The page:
I will update or correct this information as needed.
Kuali Student (KS) is the centerpiece of Kuali – it is the largest and most complex project and the most central value to higher education. KS was conceived in 2007. Unlike KFS, Coeus and Rice, Kuali Student was designed from the ground up. The full suite of modules within Kuali Student had been scheduled to be released between 2012 – 2015 in a single-tenant architecture. With the transition, there will be a new roadmap redeveloping for multi-tenant and updated technology stack.
Just how large has this project been? According to a financial analysis of 2009-2013 performed by instructional media + magic inc.1 Kuali Student had $30 million in expenditures in that 5-year span. The 2014 records are not yet available nor the 2007-8 records, but an educated guess is that the total is closer to $40 million.2
I mention this to show the scope of Kuali Student to date as well as the relative project size compared to other Kuali projects. I wrote a post on cloud computing around the LMS that might be relevant to the future KualiCo development, calling out how cloud technologies and services are driving down the cost of product development and time. In the case of the LMS, the difference has been close to an order of magnitude compared to the first generation:
Think about the implications – largely due to cloud technologies such as Amazon web services (which underpins Lore as well as Instructure and LoudCloud), a new learning platform can be designed in less than a year for a few million dollars. The current generation of enterprise LMS solutions often cost tens of millions of dollars (for example, WebCT raised $30M prior to 2000 to create its original LMS and scale to a solid market position, and raised a further $95M in 2000 alone), or product redesigns take many years to be released (for example, Sakai OAE took 3 years to go from concept to release 1.0). It no longer takes such large investments or extended timeframes to create a learning platform.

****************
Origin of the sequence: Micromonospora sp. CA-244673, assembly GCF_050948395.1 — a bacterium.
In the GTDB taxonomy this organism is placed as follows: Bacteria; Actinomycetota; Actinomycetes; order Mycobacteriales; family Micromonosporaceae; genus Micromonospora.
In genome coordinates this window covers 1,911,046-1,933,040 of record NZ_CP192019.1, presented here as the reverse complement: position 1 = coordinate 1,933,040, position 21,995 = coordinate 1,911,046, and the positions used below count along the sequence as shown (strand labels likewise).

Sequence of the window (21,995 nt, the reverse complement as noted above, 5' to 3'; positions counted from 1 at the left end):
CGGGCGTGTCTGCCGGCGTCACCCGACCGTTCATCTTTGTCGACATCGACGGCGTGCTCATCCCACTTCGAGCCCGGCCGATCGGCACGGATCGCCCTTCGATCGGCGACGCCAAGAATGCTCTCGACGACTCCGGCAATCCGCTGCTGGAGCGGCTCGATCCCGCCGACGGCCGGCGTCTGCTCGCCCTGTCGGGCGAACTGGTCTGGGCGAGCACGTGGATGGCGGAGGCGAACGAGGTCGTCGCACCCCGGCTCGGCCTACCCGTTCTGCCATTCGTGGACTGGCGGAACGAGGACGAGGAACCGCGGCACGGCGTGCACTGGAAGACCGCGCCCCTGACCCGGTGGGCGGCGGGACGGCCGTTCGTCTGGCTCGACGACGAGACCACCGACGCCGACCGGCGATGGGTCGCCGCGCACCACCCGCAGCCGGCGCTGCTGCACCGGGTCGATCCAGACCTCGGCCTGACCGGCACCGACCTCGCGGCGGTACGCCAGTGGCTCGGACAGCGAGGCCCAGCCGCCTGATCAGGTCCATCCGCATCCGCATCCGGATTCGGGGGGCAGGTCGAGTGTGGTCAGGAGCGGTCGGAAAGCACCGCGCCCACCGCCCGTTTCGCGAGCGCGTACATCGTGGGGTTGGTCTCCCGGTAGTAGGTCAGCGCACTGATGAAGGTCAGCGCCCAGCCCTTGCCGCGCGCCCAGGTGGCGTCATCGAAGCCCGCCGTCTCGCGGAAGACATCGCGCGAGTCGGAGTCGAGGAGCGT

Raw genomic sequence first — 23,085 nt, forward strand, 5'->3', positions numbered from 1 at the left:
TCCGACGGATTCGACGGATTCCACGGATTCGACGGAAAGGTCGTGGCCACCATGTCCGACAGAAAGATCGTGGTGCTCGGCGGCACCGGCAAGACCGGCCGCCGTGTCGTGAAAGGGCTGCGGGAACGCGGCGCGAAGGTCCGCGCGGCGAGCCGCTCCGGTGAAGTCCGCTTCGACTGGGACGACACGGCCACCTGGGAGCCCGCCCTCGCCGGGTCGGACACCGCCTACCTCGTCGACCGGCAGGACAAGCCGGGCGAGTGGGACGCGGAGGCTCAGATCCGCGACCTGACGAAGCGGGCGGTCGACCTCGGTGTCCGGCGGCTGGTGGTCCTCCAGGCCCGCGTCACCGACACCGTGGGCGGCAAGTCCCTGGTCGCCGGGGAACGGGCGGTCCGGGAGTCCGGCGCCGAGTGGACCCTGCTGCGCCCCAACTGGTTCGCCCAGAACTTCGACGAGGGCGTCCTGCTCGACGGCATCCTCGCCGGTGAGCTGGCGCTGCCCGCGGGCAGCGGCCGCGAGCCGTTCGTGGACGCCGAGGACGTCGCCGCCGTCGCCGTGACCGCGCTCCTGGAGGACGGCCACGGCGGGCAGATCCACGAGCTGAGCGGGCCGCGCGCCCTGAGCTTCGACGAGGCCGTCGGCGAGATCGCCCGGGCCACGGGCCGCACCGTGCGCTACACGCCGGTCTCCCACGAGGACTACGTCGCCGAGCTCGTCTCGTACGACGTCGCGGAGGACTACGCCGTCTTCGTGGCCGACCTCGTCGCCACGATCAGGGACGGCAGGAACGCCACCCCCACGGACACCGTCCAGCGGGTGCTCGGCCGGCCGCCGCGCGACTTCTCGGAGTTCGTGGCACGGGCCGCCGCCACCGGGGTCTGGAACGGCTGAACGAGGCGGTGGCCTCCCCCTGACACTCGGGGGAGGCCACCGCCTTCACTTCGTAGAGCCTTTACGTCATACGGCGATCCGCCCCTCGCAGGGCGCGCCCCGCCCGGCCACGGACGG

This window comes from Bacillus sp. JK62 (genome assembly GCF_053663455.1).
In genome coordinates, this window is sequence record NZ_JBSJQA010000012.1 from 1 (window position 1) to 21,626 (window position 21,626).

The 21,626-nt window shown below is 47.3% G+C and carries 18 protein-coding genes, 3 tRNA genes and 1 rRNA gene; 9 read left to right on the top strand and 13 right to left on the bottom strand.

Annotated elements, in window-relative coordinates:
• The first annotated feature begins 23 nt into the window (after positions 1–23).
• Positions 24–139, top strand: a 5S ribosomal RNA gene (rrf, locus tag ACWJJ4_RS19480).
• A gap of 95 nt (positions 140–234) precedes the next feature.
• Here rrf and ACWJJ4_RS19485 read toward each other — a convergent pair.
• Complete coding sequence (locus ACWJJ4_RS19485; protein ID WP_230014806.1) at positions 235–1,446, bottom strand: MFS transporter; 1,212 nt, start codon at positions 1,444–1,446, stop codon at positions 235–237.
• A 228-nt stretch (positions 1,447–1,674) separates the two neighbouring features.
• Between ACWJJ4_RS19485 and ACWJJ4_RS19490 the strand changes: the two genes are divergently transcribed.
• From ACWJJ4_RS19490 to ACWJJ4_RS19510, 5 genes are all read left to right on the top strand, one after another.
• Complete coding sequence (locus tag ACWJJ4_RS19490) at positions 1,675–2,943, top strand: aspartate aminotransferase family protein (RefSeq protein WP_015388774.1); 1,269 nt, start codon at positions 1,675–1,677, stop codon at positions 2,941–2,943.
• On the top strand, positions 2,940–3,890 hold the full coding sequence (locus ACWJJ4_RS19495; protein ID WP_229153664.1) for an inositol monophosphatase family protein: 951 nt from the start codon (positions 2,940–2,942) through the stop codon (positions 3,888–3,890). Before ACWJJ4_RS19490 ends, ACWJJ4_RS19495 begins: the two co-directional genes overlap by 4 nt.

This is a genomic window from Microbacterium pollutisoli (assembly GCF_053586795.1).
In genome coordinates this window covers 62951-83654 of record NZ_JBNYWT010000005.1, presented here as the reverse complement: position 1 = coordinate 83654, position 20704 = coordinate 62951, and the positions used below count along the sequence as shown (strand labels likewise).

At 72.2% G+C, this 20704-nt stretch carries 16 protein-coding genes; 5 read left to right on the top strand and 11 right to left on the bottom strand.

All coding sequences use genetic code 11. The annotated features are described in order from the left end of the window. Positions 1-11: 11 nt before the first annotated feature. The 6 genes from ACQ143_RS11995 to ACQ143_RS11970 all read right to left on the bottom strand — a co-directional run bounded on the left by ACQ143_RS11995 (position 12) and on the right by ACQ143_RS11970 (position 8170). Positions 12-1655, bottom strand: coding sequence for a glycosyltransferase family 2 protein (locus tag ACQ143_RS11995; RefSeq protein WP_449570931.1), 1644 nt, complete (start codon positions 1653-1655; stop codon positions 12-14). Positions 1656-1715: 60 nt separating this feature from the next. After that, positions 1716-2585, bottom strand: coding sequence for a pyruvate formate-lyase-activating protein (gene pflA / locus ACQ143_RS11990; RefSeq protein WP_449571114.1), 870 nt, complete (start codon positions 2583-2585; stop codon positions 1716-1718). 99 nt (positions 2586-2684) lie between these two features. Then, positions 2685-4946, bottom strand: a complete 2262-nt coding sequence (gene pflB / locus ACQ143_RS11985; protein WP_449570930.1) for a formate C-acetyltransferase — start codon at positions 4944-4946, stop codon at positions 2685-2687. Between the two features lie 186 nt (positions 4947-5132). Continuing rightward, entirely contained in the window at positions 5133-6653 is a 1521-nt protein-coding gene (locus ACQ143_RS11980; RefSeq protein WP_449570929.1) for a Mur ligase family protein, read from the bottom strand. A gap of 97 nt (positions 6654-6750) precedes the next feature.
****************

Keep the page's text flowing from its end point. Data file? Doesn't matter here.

Cloud technologies are enabling a rapid escalation in the pace of innovation, and they are lowering the barriers to entry for markets such as learning platforms. Lore’s redesign in such a short timeframe gives a concrete example of how quickly systems can now be developed.
How will these dynamics apply to student information systems? Given the strong emphasis on workflow and detailed user functionality, I suspect that the differences will be less than for the LMS, but still significant. In other words, I would not see the redevelopment of Kuali Student to take anywhere close to $40 million or seven years, but I will be interested to see the new roadmap when it comes out.
This decision – moving Kuali Student to KualiCo – along with the foundation’s ability to hold on to the current community members (both institutions and commercial affiliates) will be the make-or-break bets that the Kuali Foundation has made with the move to Kuali 2.0. Stay tuned for more updates before the Kuali Days conference in November.
Say what you will about the move away from Community Source, Kuali is definitely not sitting on its laurels and being cautious. This redevelopment of Kuali Student with a new structure is bold and high-risk.